Sunday, May 26, 2013

Cultural Security News (May 19 - May 25)

Market competition and record returns
In politics, in New York, the Metropolitan Museum of Art elected to repatriate a pair of statues to Cambodia. In Israel, a delegation from UNESCO inspected the preservation work in the Old City of Occupied Jerusalem. In India, an article asserted that not all Indian artifacts in foreign collections were necessarily stolen and, correspondingly, advocated for revision of the Antiquities and Treasures Act of 1972. Museums of human remains worldwide are realizing the potential recall of items to nations origin.
In a crossover of politics and security, Cambodia stepped up calls for return of cultural property. In Africa, Professor Kwesi Kwaa Prah asserted the importance of preserving native languages. In Egypt, the former minister of antiquities, Zahi Hawass, is still fighting legal trouble, which includes alleged illicit shipments of antiquities. In the United States, Immigration and Customs Enforcement, Homeland Security Investigations, and Customs and Border Protection returned hundreds of ancient coins to the Bulgarian Ambassador.
In economics, in the art market, speculation on a bubble, investment potential, and mergers of on-line enterprises continued. Artprice indicated an exponential increase in the number of players in the worldwide art market. In Hong Kong, the first Basel art fair illustrated the increasing competition in the art market in China. In France, a former gallery owner remarked on the challenges of operating locally in an increasingly global market.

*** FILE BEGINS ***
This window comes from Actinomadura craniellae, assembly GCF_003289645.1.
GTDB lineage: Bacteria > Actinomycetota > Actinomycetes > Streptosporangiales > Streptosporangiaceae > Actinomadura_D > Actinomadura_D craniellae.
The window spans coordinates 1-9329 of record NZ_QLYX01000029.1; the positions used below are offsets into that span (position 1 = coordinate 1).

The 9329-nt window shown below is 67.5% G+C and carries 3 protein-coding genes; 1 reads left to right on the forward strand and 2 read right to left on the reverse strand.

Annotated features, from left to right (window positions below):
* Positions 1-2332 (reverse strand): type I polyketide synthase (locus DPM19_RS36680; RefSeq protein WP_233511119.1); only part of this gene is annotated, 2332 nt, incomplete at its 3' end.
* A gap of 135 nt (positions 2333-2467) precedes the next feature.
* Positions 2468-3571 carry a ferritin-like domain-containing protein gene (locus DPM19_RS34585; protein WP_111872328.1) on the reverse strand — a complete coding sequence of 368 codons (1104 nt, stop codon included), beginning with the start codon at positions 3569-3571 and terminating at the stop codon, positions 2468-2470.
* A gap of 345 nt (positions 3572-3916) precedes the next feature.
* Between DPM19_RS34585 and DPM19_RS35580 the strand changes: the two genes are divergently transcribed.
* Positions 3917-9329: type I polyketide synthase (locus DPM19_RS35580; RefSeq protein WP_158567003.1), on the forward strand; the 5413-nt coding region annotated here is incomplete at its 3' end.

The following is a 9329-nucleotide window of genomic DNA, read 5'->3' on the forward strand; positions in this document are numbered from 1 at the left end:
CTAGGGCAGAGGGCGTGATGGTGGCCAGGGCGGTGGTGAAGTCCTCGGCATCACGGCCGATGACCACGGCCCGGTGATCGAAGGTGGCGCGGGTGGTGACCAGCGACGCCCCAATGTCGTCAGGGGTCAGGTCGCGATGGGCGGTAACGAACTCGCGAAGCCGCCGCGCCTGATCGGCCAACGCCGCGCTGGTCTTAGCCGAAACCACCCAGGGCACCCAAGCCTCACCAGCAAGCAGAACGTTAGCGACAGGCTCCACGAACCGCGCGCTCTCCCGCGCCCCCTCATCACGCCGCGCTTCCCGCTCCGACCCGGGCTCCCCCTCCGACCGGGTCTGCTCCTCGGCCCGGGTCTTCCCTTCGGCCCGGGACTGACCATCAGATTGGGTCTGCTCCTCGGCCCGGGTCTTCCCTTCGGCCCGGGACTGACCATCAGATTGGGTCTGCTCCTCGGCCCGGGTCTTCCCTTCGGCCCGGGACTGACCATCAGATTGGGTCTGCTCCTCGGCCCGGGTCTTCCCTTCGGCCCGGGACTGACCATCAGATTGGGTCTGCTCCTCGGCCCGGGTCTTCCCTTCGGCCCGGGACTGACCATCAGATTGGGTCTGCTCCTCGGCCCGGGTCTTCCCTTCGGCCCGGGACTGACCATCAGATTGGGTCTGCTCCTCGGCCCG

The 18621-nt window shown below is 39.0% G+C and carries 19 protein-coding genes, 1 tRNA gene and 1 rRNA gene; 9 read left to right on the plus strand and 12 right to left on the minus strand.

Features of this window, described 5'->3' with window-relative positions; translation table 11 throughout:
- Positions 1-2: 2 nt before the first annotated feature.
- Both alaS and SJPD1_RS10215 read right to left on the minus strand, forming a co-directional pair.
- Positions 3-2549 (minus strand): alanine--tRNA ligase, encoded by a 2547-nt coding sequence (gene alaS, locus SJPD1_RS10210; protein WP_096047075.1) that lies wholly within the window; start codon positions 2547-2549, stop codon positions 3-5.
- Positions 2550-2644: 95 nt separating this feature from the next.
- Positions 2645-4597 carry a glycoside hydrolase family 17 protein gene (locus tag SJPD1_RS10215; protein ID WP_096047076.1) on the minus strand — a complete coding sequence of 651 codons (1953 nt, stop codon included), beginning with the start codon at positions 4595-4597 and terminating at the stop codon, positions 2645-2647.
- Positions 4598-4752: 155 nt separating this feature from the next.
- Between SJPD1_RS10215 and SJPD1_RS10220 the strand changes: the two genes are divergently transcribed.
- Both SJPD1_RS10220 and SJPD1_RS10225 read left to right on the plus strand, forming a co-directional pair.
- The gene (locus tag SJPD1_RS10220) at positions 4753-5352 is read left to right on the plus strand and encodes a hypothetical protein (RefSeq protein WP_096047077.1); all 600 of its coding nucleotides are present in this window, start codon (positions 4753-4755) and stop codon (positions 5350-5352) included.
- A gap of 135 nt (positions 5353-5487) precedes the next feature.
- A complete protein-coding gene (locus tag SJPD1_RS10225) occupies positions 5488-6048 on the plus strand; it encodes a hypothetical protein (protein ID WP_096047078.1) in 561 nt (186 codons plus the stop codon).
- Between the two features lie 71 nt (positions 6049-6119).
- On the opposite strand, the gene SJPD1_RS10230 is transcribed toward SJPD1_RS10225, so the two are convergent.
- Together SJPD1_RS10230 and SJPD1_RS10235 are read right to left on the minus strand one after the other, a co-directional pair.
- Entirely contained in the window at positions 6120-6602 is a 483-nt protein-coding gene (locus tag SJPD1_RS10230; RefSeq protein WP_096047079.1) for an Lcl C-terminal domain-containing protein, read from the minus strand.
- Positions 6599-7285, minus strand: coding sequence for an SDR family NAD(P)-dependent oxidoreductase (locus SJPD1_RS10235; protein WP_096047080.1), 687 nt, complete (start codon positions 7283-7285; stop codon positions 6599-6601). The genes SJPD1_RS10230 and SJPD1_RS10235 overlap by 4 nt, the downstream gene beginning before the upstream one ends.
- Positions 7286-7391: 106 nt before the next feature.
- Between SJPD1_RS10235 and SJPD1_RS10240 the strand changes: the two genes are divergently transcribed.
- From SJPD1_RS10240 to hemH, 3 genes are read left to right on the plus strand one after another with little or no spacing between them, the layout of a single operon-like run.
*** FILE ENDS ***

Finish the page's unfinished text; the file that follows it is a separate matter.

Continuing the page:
In a crossover of economics and security, in the United States, a raid on museums in 2008 for illicit holdings of cultural artifacts has incurred high costs relative to the number of convictions. In Europe, a multidisciplinary team will visit the 14 most endangered European Heritage Sites. An article in Rutgers Law Review advocated replacing restitution for fine art with prosecution as with antiquities.
In security, in Syria, the Manger of Museums reportedly asserted that smuggling of looted artifacts has turned into stealing from museums through collaboration with Turkish, Lebanese, and Iraqi nations. In Sri Lanka, reports of artifact thefts are on the rise. In Ireland, indicated that archaeological sites are not safe after the recovery of a hoard of hundreds of historical items. A former Scotland Yard detective, Richard Ellis, asserted the risk of stolen art serving as collateral in transactions for arms and drugs. In New York, a dealer was indicted for selling forgeries of artists such as de Kooning, Pollock, and Rothko to the Knoedler and other galleries.
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